A gulf inevitably exists between ruler and ruled; some degree of compliance and submission to the will of the former by the latter must permeate the relationship. Add to this dynamic the tensions born of race, religion and culture, to say nothing of that between subject and imperial peoples and the possibility of friendships across the divide takes on a bleak aspect. In Forster’s mind the way through is by cutting the Gordian knot with mere human qualities, those things we share despite the things that keep us apart.
Asif Khan, in a balanced and nuanced portrayal of Aziz, brings out the ambiguities of the character: a conformist, over-eager to please his masters whilst irritated with the necessity to do so. He is a man pushed into subservience by circumstance who ultimately ends up suffering as a result of crossing the line into the world of his rulers.
Liz Crowther’s Mrs Moore has a nobility of spirit suggested in part by a poise and authority she brings to the role. An interested traveller in a world neither of her making or choosing, she is perhaps the moral conscience of the imperialists and as such is humored rather than obeyed. In extremesis she is either ridiculed or ignored; her fleeing from the caves in a state of panic and confusion being possibly an act of prescience over events she cannot face. Her maxim of being nice to people, whilst no cure for imperialism is nonetheless one of your five a day to ward off a descent into the mere automatism of Ronny, who is not, as he sees it, there to be nice, but to administrate the subject peoples. Hardly surprising then that his is an unsympathetic character, played with brisk imperial conviction by Edward Killingback, who induces an uncomfortable squirming in our modern sensibilities, no less than the blatantly racist, Callendar (Matthew Douglas). Both are capable of little more than the vapid nostrums of died-in-the-wool imperialists.
Noticeably it is the two central women who exhibit a more congenial backbone. Adela (Phoebe Pryce) no less that Mrs. Moore, possesses those qualities we would most like to acknowledge. Like Aziz she is not entirely her own person, but subject to the conformities of her age and milieu. There is no silliness in this performance so no shock when she has the courage to admit her mistake.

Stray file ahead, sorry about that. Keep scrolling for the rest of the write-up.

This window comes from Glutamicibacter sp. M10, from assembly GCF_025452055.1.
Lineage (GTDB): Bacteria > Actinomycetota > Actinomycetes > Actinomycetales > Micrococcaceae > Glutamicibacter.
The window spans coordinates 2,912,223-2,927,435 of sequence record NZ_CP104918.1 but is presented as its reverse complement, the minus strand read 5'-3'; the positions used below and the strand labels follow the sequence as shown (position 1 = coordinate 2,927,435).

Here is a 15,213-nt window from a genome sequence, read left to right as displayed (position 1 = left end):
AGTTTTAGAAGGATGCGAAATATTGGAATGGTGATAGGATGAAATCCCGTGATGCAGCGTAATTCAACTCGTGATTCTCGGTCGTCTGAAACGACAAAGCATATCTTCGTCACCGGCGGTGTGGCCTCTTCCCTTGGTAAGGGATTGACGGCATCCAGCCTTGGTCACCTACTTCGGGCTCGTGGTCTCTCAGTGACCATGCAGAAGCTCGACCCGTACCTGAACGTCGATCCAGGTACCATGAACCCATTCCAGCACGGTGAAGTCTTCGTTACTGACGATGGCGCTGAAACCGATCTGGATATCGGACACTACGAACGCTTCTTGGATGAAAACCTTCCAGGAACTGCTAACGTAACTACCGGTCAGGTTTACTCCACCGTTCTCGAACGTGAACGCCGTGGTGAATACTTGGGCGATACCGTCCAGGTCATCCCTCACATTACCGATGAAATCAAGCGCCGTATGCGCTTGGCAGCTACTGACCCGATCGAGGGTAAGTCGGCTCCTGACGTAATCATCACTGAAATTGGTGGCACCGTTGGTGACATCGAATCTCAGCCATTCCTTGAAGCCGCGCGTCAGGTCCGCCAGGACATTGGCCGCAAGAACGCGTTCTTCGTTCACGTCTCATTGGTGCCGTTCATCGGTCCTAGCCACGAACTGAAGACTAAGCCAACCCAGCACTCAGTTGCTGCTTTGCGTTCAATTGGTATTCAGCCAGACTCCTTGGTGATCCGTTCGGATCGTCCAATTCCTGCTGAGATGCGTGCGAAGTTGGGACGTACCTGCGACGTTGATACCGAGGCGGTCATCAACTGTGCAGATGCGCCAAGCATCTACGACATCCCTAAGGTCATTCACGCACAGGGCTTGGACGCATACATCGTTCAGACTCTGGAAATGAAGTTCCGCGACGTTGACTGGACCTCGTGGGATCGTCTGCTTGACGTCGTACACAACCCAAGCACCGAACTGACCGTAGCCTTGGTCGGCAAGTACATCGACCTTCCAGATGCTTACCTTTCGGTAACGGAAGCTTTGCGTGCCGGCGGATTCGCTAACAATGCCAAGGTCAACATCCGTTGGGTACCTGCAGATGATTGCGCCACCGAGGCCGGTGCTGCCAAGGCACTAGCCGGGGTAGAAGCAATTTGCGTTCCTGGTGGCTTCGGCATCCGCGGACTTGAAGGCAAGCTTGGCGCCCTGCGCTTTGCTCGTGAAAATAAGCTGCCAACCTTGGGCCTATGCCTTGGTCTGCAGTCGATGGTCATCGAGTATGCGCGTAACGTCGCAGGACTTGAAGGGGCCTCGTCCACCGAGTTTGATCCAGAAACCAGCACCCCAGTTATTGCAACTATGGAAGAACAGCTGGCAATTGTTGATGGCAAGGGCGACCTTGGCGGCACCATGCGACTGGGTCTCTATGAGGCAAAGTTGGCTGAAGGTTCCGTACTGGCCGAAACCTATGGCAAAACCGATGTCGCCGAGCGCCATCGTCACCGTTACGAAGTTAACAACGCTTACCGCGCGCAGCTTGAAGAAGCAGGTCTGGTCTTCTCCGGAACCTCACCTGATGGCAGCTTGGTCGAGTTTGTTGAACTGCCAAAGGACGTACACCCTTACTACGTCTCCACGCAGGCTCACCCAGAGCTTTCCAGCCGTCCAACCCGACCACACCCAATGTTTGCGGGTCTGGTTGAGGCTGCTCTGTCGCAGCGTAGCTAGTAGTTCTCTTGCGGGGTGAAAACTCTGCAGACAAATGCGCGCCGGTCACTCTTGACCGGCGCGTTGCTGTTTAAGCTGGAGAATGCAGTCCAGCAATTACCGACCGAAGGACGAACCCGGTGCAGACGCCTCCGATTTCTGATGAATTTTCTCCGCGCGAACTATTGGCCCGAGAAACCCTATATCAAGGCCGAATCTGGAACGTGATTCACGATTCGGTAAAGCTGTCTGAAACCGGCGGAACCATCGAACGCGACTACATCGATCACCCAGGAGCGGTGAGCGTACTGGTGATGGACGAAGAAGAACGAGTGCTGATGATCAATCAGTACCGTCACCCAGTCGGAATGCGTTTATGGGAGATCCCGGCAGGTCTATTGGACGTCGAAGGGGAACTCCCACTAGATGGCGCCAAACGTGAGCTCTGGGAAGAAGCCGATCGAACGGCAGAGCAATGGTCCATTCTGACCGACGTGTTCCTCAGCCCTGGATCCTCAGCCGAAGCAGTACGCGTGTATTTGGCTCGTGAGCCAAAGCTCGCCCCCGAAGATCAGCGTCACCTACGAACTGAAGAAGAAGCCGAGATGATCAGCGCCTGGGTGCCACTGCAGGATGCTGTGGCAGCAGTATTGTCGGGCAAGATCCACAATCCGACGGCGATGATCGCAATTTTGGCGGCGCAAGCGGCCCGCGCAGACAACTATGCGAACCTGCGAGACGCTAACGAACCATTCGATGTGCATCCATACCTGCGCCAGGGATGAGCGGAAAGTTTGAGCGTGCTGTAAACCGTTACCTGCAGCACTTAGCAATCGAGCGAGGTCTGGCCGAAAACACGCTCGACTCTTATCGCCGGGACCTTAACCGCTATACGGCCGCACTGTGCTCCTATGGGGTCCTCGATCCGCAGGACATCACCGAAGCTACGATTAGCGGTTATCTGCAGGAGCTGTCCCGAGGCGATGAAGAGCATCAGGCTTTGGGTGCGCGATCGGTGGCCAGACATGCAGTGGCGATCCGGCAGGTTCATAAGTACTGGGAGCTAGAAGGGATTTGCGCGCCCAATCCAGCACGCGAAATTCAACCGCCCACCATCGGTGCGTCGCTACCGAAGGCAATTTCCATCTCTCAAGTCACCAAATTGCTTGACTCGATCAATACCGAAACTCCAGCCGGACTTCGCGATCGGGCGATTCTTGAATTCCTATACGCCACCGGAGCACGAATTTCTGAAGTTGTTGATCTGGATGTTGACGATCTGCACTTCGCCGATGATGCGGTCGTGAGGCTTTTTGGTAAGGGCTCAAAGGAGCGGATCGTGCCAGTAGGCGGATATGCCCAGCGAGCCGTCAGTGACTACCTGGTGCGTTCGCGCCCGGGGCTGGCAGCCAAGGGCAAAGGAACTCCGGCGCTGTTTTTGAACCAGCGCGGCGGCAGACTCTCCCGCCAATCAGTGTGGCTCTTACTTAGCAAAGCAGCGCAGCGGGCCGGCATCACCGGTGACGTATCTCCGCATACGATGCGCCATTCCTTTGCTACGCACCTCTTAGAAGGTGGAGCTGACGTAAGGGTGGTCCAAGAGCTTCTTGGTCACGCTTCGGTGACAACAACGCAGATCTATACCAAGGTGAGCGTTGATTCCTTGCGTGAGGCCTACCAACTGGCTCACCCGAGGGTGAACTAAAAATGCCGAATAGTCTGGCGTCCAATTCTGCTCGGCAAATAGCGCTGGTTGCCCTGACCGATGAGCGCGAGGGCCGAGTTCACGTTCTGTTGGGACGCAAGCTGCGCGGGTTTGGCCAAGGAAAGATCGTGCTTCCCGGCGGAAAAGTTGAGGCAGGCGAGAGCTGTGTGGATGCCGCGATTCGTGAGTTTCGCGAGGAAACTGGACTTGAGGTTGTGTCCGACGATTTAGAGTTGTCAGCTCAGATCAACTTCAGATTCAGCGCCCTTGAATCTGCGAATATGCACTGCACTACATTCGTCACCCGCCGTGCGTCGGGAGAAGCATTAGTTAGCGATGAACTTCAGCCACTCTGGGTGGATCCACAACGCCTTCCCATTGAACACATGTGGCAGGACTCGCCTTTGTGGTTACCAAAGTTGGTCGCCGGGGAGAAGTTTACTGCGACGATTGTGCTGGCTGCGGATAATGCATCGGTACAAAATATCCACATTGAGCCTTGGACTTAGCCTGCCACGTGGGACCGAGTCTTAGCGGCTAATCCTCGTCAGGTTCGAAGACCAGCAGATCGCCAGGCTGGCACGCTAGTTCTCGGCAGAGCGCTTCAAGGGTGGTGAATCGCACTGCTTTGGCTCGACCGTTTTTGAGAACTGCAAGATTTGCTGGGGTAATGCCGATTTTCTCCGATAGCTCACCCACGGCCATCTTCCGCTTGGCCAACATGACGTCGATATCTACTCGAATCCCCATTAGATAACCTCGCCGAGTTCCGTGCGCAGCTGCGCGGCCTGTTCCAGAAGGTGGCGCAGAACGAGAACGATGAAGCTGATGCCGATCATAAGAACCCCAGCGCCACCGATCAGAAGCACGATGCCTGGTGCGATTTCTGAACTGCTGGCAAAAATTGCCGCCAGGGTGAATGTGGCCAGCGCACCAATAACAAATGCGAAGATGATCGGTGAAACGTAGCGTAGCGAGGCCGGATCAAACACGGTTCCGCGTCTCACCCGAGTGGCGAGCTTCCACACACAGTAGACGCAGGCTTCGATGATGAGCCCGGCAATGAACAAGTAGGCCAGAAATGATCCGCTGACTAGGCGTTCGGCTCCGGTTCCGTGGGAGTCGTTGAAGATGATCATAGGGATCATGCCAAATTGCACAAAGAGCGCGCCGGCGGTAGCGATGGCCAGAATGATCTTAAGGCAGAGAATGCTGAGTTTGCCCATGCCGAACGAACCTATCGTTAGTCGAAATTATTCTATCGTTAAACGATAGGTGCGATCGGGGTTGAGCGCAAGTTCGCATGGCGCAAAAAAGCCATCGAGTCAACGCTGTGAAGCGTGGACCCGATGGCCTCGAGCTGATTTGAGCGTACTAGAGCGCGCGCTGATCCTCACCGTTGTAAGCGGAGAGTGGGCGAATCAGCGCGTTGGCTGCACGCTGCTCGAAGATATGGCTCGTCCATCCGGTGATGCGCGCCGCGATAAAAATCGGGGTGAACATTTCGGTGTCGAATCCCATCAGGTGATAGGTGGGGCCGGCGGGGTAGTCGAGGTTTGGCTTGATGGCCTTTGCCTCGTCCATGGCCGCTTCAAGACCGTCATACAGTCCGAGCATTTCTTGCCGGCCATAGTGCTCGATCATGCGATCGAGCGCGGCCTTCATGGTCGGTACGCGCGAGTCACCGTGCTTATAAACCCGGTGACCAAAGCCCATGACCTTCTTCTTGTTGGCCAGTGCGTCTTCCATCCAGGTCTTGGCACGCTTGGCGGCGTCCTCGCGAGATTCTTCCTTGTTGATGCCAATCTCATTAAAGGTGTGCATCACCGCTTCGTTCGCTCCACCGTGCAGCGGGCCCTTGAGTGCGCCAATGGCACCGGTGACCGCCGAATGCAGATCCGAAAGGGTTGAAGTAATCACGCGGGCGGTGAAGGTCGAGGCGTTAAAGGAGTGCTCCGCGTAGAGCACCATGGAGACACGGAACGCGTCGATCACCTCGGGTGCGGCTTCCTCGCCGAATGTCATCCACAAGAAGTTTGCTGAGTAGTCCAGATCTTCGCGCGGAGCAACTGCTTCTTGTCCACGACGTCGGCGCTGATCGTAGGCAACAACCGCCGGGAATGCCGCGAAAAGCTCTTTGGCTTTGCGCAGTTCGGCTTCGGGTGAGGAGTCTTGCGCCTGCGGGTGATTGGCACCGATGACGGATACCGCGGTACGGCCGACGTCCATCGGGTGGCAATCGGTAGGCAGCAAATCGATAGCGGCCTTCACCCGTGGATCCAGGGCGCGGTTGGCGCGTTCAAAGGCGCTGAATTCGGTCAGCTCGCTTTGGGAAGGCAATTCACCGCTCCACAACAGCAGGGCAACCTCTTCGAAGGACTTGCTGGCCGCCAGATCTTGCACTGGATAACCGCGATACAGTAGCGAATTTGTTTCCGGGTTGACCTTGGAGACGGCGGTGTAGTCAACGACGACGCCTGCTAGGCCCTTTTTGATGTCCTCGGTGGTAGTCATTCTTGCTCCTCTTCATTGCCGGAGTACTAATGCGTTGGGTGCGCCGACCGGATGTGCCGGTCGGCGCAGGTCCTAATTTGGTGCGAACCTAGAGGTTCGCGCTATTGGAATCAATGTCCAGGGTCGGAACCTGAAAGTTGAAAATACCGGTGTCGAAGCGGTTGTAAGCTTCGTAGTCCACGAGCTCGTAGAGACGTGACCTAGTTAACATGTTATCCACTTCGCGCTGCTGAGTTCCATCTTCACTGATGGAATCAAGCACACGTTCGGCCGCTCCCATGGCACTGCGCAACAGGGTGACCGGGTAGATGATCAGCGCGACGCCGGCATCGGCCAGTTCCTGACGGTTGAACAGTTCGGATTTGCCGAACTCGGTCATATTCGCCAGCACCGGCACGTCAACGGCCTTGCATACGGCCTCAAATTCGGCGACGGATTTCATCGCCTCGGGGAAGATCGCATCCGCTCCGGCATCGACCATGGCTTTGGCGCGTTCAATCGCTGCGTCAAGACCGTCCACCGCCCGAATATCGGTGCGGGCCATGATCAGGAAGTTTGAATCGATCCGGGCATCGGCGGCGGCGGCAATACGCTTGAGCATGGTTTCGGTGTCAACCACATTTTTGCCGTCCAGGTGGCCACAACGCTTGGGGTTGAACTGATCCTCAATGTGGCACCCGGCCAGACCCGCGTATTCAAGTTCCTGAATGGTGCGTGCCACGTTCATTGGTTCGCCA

In bringing one of the undoubtedly great works of twentieth century literature to the stage some compromise is inevitable. In Simon Dormandy’s adaption the trick is very nearly brought off. Some clever compressing, such as the arrest of Aziz immediately after the ‘incident’ outside the caves, is dramatically astute. The ending on the other hand, that is after the dramatic turnaround of Adela and the fate of Aziz, becomes a kind of coda or epilogue, which is fine as literature, but as a dramatic device is something of an anticlimax.
Fielding (Richard Goulding), like Mrs Moore, is a benign observer of events whose own humanity is affronted by the world of the imperialists. Ostracized by his own people for making a similar journey to Aziz in crossing a racial divide, his astute judgment of character is borne out by events. It is his desire to circumvent the perverting demands of tribe in his relationships that stand as the central theme of the work.
The set is a stark minimalist one of pillar-like drapes with the only hint of ‘exotic otherness’ suggested by the incidental music of Kuljt Bhamra, which weaves its way liltingly through the play, punctuated by the brooding motif of the Marabar Caves.
Imperialism and racism poisons those human capacities that can bring us together, but sadly they are not the only poisons that tear humanity apart. Whatever may have happened in the intervening century the themes of this play remain as relevant today as they were during the height of the age of empires.
This is an intelligent and well crafted production by a peerless company that prods away at question that still demand answers which are arguable even more urgent in our contracting world. ★★★★☆ Graham Wyles 31st January 2018